Let’s take a closer look at some of the most interesting facts about Wheatfield with Crows, one of the masterpieces of this troubled genius.
1. It was painted in the week that he shot himself
Wheatfield with Crows is a famous painting by Vincent van Gogh which he created just before his final mental breakdown in July 1890. This time he didn’t just mutilate himself by cutting off his ear as he did in Arles the year before, but actually shot himself.
This happened just a few months after he checked himself out of the Saint-Paul Asylum in Saint-Rémy-de-Provence in southern France. Here he created what would arguably become his most famous painting of all, Starry Night.
Van Gogh died 2 days after this incident on July 29, 1890, which means that he painted this work the same month of that year.
2. It depicts a wheatfield in the northwestern outskirts of Paris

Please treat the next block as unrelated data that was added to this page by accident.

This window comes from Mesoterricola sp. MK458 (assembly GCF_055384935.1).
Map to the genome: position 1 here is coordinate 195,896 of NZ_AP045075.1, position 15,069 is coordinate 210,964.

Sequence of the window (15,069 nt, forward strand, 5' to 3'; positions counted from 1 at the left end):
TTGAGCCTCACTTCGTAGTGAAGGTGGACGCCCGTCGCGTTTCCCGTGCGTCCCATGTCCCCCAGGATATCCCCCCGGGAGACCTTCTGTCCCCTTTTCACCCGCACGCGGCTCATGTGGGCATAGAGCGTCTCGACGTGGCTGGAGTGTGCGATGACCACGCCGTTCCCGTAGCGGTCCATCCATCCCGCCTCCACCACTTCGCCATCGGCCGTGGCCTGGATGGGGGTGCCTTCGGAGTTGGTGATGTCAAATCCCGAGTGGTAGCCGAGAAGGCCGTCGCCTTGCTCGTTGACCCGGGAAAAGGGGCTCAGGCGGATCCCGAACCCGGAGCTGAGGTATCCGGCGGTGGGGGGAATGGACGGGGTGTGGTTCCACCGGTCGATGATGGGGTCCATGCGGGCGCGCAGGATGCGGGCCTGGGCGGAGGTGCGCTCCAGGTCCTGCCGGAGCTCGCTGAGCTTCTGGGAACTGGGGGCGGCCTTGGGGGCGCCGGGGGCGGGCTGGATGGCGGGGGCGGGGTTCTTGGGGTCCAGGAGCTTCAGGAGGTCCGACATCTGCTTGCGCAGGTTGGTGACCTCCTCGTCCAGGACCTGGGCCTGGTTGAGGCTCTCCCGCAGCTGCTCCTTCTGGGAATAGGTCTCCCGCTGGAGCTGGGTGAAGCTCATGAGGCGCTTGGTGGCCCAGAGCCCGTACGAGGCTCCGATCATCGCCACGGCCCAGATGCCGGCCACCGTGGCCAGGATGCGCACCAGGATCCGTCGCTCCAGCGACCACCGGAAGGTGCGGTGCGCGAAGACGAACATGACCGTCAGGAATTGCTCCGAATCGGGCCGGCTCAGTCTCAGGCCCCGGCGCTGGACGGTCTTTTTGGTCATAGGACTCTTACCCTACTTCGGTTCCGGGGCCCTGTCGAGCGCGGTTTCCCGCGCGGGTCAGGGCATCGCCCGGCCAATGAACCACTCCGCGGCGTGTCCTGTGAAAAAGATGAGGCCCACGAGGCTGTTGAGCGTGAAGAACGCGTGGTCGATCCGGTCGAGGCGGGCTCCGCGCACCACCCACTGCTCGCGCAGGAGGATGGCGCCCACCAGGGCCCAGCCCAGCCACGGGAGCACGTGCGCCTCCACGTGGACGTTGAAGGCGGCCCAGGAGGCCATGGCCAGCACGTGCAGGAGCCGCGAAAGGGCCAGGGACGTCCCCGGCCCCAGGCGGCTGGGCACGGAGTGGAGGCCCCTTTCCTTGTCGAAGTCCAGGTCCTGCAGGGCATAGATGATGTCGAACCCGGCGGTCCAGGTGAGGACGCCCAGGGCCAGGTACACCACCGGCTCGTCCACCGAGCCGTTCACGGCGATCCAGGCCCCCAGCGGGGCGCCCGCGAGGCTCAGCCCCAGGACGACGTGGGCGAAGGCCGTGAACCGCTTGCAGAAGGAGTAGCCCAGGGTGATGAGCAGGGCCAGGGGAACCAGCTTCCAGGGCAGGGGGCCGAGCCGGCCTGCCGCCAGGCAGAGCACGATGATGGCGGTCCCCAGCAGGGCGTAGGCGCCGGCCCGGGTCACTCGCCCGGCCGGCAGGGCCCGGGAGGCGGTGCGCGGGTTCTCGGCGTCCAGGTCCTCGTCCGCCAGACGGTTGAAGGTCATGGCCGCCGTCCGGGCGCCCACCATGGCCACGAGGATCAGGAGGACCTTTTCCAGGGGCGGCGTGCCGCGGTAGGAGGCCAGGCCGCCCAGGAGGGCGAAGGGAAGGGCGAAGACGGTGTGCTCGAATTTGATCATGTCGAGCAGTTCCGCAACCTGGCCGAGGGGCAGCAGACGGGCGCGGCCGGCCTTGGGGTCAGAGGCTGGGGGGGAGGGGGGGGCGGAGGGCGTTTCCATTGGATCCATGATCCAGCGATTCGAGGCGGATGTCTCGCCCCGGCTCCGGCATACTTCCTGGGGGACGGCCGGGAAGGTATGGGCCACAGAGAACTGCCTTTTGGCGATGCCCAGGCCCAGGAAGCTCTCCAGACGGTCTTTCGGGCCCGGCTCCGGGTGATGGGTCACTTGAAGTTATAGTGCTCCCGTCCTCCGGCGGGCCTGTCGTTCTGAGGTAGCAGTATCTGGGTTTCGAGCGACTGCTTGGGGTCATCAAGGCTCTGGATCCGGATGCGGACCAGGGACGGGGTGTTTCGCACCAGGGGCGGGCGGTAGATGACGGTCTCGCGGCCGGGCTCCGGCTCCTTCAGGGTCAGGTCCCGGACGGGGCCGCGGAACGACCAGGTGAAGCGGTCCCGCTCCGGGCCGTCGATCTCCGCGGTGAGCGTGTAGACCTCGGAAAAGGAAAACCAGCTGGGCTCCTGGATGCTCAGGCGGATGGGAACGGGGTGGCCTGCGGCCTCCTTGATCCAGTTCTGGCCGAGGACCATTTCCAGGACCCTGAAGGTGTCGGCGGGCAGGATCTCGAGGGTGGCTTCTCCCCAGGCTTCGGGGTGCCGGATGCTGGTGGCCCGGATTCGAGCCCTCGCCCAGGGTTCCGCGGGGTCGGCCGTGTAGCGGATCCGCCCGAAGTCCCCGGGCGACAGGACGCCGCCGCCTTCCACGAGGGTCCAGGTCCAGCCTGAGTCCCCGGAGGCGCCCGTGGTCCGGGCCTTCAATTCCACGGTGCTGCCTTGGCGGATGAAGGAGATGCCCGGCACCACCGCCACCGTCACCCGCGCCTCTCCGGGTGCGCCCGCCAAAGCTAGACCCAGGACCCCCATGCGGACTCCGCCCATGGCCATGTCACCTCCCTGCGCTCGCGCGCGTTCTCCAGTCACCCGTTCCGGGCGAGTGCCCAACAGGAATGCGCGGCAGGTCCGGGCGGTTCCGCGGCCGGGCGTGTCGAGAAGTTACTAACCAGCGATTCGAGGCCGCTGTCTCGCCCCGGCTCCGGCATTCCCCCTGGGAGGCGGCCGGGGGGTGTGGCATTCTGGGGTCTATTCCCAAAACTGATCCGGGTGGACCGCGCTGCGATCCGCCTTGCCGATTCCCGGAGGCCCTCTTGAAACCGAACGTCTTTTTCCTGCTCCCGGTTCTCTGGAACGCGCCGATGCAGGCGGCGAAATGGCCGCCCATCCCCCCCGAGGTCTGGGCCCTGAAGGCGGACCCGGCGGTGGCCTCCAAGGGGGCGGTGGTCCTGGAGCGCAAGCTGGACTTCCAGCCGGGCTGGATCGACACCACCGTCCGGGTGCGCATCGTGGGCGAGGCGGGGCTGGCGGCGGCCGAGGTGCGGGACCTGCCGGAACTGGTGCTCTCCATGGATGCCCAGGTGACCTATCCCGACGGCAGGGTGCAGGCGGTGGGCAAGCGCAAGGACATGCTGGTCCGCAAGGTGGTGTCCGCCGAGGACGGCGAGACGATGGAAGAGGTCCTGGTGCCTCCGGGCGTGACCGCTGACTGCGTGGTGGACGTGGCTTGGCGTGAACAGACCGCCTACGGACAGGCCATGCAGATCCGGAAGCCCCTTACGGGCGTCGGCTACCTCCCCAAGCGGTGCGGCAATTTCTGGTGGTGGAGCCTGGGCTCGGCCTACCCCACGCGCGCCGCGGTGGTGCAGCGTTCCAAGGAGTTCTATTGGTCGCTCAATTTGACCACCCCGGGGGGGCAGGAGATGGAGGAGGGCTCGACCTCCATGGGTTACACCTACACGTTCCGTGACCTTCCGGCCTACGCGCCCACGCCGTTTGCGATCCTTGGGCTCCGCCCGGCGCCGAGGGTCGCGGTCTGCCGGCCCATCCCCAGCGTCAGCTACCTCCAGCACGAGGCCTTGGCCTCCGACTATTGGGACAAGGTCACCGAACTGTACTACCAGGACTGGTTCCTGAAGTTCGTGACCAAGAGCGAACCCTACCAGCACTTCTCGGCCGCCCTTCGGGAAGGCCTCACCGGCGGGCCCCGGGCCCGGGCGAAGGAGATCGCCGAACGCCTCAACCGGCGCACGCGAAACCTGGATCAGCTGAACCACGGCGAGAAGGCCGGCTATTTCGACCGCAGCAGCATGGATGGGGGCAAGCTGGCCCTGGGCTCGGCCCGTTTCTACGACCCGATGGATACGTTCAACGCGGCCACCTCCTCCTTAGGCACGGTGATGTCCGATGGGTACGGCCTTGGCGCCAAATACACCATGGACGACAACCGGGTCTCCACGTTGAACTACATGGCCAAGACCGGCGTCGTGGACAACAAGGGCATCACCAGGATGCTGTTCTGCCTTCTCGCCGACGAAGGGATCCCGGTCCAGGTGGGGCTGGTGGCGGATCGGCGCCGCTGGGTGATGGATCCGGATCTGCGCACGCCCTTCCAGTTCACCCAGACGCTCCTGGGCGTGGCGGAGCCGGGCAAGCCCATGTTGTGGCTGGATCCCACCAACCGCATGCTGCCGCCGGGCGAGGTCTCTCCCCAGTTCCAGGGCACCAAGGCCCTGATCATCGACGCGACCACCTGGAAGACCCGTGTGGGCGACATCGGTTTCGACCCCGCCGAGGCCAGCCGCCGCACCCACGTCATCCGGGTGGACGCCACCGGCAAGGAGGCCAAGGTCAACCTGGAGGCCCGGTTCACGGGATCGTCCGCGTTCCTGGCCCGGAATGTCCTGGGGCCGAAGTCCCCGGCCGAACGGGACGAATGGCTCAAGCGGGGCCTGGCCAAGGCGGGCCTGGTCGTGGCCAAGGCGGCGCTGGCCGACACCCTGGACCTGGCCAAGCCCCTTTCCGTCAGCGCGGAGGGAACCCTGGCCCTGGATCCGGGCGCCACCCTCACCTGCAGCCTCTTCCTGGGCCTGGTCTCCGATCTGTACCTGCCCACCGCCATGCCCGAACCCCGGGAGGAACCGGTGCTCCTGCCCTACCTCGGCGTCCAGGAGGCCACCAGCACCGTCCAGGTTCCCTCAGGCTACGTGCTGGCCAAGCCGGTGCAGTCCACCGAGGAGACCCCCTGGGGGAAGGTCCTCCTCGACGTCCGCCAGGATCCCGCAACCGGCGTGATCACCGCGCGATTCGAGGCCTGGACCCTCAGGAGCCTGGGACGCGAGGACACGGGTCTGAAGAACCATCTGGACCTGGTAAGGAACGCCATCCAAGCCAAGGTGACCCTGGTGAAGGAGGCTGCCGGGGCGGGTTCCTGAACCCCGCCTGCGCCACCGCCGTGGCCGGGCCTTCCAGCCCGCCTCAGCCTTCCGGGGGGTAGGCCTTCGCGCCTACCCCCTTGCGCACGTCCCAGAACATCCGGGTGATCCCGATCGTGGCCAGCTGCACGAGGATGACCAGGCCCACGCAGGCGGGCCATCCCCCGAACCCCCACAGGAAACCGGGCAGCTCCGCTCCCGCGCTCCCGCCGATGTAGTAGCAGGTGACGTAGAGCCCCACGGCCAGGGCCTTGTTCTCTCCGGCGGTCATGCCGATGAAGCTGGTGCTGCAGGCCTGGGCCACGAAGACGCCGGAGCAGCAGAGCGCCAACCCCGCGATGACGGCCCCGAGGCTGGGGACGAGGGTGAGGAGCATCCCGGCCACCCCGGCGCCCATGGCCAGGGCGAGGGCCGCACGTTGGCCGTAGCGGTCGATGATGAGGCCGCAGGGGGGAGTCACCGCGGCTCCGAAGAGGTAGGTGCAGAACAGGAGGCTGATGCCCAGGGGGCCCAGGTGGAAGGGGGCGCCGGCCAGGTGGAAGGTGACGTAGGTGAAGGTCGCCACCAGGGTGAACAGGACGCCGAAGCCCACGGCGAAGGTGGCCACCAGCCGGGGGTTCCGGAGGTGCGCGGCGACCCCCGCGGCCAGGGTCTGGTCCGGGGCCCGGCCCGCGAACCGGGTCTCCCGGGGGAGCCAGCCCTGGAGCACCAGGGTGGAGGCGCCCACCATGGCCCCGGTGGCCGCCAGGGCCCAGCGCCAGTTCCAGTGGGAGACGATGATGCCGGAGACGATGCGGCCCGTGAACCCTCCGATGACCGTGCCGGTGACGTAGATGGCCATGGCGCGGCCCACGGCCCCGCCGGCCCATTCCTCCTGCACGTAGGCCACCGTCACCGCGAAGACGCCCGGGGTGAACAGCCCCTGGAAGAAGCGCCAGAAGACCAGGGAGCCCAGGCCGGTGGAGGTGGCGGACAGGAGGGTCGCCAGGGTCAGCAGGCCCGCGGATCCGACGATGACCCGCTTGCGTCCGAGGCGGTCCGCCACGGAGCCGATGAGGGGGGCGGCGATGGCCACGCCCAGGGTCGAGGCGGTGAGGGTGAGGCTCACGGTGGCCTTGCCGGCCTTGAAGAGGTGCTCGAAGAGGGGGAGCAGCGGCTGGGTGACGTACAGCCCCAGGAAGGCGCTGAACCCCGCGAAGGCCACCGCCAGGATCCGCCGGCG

Shortly after he had left the mental hospital in Saint-Rémy he moved back to the region near Paris, this time in Auvers-sur-Oise in the northwestern suburbs of the city.
Here he was closer to both his brother Theo who lived in Paris and Doctor Paul Gachet who treated him during the final months of his life. The hostel he stayed at during these final months (he died here as well), the Auberge Ravoux inn, is still a popular location here.
The wheatfield in this painting depicts those in the area of village of Auvers-sur-Oise.
3. It’s part of a large collection of similar paintings